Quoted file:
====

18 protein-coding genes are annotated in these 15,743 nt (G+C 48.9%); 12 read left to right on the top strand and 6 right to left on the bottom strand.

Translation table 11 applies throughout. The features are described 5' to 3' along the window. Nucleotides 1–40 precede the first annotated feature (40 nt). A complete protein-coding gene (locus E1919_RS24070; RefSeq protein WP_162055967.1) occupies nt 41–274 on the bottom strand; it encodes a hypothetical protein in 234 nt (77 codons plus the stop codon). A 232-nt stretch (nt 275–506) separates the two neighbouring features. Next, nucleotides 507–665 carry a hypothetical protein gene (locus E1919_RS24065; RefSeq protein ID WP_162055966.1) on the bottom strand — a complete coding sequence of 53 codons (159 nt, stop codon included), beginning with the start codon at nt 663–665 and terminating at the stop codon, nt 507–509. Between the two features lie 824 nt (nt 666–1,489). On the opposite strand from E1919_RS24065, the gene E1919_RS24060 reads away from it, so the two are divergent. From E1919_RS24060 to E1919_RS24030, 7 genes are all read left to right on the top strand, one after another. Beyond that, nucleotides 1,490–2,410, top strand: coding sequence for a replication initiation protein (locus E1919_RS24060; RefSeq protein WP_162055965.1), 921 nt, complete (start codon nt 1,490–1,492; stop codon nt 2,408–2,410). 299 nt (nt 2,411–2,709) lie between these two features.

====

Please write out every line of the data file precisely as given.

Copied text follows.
18 protein-coding genes are annotated in these 15,743 nt (G+C 48.9%); 12 read left to right on the top strand and 6 right to left on the bottom strand.

Translation table 11 applies throughout. The features are described 5' to 3' along the window. Nucleotides 1–40 precede the first annotated feature (40 nt). A complete protein-coding gene (locus E1919_RS24070; RefSeq protein WP_162055967.1) occupies nt 41–274 on the bottom strand; it encodes a hypothetical protein in 234 nt (77 codons plus the stop codon). A 232-nt stretch (nt 275–506) separates the two neighbouring features. Next, nucleotides 507–665 carry a hypothetical protein gene (locus E1919_RS24065; RefSeq protein ID WP_162055966.1) on the bottom strand — a complete coding sequence of 53 codons (159 nt, stop codon included), beginning with the start codon at nt 663–665 and terminating at the stop codon, nt 507–509. Between the two features lie 824 nt (nt 666–1,489). On the opposite strand from E1919_RS24065, the gene E1919_RS24060 reads away from it, so the two are divergent. From E1919_RS24060 to E1919_RS24030, 7 genes are all read left to right on the top strand, one after another. Beyond that, nucleotides 1,490–2,410, top strand: coding sequence for a replication initiation protein (locus E1919_RS24060; RefSeq protein WP_162055965.1), 921 nt, complete (start codon nt 1,490–1,492; stop codon nt 2,408–2,410). 299 nt (nt 2,411–2,709) lie between these two features.